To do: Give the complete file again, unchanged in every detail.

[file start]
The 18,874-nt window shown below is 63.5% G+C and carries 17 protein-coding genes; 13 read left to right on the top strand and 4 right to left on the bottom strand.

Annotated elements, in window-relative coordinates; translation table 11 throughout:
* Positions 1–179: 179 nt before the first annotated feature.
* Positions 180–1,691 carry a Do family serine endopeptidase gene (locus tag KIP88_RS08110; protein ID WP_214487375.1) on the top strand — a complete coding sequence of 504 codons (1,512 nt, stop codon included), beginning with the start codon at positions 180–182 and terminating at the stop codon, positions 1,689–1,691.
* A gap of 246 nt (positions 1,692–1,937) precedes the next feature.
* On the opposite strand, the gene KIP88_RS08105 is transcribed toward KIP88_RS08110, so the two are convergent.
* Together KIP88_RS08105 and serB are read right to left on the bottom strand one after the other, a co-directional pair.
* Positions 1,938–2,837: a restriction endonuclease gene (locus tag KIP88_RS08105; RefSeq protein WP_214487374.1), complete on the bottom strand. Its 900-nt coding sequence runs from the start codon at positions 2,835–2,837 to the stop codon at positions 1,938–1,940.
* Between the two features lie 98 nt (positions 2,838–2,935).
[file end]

The 18,874-nt window shown below is 63.5% G+C and carries 17 protein-coding genes; 13 read left to right on the top strand and 4 right to left on the bottom strand.

Annotated elements, in window-relative coordinates; translation table 11 throughout:
* Positions 1–179: 179 nt before the first annotated feature.
* Positions 180–1,691 carry a Do family serine endopeptidase gene (locus tag KIP88_RS08110; protein ID WP_214487375.1) on the top strand — a complete coding sequence of 504 codons (1,512 nt, stop codon included), beginning with the start codon at positions 180–182 and terminating at the stop codon, positions 1,689–1,691.
* A gap of 246 nt (positions 1,692–1,937) precedes the next feature.
* On the opposite strand, the gene KIP88_RS08105 is transcribed toward KIP88_RS08110, so the two are convergent.
* Together KIP88_RS08105 and serB are read right to left on the bottom strand one after the other, a co-directional pair.
* Positions 1,938–2,837: a restriction endonuclease gene (locus tag KIP88_RS08105; RefSeq protein WP_214487374.1), complete on the bottom strand. Its 900-nt coding sequence runs from the start codon at positions 2,835–2,837 to the stop codon at positions 1,938–1,940.
* Between the two features lie 98 nt (positions 2,838–2,935).